Opinion | A Precedent Overturned Reveals a Supreme Court in Crisis – By Linda Greenhouse – The New York Times

By 

Contributing Opinion Writer

Credit…Christopher (TX) Lee for The New York Times

“The country wasn’t exactly holding its breath for the Supreme Court’s decision this week that the Constitution requires juror unanimity for a felony conviction in state court. The case promised little change. Unanimity has long been understood as constitutionally required in federal court as a matter of the Sixth Amendment right to trial by jury.

The only outlier among the states was Oregon. Louisiana, where the case originated in an appeal brought by a man convicted of murder in 2016 by a 10-to-2 vote, changed its rule two years later to require unanimity going forward. Six Supreme Court justices agreed this week that contrary to the outcome of a 1972 case, there is not one rule for the federal courts and another for the states: Conviction only by a unanimous jury verdict is now the rule for both.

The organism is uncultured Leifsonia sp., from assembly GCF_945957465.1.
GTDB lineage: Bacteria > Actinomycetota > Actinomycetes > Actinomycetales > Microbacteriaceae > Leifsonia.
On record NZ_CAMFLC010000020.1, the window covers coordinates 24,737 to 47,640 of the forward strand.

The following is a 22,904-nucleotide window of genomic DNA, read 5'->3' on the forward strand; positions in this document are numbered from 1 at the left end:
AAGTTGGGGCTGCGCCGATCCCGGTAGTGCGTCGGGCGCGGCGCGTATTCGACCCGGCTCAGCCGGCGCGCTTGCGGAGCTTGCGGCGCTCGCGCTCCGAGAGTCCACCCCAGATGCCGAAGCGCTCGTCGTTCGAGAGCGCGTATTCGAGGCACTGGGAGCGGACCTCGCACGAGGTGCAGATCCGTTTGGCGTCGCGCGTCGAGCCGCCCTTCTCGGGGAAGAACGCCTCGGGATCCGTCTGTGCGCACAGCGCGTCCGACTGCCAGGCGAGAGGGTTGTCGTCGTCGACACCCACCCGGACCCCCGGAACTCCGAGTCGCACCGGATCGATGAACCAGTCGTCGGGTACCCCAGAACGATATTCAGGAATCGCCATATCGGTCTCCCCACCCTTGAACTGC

That sounds almost too straightforward to be very interesting. Even people with more than a passing interest in the Supreme Court may well have thought, “Well, then that’s that,” before moving on to other cases, other concerns.

That would have been a mistake. This decision, Ramos v. Louisiana, is in fact one of the most fascinating Supreme Court products I’ve seen in a long time, and one of the most revealing. Below the surface of its 6-to-3 outcome lies a maelstrom of clashing agendas having little to do with the question ostensibly at hand and a great deal to do with the court’s future. Peek under the hood and see a Supreme Court in crisis.”